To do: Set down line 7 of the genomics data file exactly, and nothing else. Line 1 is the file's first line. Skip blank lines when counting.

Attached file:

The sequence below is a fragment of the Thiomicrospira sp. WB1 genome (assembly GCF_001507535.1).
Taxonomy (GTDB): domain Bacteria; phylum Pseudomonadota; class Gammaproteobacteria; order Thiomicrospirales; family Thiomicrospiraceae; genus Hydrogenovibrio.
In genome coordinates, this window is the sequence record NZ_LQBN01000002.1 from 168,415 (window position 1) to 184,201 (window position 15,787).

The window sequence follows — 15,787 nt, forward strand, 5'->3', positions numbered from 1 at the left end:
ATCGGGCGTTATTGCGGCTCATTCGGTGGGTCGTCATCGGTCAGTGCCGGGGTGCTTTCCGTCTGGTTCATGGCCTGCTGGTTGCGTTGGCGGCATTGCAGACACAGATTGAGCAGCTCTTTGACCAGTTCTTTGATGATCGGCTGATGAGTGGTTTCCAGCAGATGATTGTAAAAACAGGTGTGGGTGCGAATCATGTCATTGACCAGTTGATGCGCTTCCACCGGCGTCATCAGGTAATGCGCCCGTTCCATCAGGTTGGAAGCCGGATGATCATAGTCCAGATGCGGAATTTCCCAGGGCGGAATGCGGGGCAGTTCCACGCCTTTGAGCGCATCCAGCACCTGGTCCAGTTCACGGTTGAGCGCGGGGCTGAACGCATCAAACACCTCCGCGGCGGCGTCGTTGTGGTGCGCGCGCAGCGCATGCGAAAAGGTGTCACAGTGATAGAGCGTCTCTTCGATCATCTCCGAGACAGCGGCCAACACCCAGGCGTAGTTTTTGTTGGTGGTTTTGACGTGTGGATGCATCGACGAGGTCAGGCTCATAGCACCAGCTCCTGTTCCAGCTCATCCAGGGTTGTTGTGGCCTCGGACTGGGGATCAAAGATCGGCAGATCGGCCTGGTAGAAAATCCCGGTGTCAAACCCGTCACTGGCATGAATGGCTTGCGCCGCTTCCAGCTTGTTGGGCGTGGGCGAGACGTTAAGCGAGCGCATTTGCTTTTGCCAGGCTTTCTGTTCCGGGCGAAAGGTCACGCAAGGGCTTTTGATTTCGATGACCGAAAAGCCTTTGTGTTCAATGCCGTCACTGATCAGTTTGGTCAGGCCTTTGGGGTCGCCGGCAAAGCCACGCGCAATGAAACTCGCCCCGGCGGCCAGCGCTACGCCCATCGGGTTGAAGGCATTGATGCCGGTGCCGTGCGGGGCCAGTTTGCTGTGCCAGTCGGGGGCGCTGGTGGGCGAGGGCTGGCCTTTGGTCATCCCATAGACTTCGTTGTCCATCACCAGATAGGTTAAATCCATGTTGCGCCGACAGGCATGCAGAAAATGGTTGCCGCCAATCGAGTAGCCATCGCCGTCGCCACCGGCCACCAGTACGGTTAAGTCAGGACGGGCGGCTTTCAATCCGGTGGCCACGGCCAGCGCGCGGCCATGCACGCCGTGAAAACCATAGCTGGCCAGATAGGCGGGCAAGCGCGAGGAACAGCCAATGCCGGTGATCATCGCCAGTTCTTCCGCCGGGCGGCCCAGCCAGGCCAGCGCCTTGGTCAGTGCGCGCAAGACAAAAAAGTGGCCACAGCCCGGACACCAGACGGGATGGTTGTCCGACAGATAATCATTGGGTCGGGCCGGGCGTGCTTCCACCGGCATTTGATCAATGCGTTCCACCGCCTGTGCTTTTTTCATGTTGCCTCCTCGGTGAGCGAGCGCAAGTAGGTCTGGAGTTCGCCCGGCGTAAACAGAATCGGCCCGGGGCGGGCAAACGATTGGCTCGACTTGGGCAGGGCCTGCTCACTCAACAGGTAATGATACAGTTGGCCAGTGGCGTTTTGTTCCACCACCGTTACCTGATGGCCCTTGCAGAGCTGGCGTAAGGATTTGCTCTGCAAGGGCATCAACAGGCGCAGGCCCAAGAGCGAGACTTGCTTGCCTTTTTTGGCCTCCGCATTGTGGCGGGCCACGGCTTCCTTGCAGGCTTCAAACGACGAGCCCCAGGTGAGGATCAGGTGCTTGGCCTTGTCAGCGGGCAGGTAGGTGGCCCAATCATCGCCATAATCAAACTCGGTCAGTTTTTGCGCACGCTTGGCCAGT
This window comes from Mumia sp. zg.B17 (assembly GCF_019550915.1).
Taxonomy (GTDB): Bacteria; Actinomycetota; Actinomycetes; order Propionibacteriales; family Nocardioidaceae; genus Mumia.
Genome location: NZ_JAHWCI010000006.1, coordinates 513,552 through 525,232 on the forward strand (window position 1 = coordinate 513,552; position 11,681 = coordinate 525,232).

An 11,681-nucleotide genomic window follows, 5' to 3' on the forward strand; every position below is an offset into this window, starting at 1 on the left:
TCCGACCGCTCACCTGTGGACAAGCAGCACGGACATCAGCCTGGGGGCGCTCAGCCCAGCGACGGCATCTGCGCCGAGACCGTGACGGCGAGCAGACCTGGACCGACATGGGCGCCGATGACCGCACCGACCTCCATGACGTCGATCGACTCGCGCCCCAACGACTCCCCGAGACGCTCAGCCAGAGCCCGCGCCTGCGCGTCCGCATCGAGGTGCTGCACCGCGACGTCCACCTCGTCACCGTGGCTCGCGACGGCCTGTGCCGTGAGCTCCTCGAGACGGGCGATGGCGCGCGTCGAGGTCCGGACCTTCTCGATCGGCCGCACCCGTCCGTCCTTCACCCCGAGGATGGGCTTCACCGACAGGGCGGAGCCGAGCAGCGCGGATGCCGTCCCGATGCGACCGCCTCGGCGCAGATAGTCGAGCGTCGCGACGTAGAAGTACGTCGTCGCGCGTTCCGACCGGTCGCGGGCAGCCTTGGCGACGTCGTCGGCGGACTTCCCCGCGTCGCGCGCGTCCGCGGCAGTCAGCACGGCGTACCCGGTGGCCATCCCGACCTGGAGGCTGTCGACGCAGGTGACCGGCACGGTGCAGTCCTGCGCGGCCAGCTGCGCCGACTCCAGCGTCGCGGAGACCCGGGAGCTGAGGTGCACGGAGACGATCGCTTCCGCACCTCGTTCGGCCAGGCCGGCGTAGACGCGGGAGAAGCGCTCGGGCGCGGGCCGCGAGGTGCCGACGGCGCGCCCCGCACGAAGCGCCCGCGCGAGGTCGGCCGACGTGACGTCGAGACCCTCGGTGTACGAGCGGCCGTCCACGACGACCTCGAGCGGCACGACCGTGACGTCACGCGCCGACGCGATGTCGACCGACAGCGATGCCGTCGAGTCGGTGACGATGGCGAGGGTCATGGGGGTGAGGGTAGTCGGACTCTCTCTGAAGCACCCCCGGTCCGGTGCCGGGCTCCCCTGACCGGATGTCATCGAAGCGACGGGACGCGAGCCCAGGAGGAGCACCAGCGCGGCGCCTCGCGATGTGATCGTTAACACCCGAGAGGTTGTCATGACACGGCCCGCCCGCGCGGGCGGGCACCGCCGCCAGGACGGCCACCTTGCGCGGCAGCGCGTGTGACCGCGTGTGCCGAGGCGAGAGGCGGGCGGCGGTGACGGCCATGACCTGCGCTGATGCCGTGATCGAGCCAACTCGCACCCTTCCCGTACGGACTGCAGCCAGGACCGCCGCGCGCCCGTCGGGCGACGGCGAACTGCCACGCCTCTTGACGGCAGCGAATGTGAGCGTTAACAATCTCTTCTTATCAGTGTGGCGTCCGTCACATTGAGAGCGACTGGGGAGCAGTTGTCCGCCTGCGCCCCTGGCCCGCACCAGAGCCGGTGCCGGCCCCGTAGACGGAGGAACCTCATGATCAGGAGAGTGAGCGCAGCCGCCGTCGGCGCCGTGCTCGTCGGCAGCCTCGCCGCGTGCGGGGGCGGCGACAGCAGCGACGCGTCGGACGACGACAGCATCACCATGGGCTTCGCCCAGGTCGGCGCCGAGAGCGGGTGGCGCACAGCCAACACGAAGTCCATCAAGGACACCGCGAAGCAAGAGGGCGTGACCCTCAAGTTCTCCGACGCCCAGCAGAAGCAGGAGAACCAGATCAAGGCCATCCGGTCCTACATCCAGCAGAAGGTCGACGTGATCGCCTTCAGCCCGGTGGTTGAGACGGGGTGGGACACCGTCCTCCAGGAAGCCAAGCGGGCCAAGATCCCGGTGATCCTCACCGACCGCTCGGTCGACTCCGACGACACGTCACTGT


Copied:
Taxonomy (GTDB): Bacteria; Actinomycetota; Actinomycetes; order Propionibacteriales; family Nocardioidaceae; genus Mumia.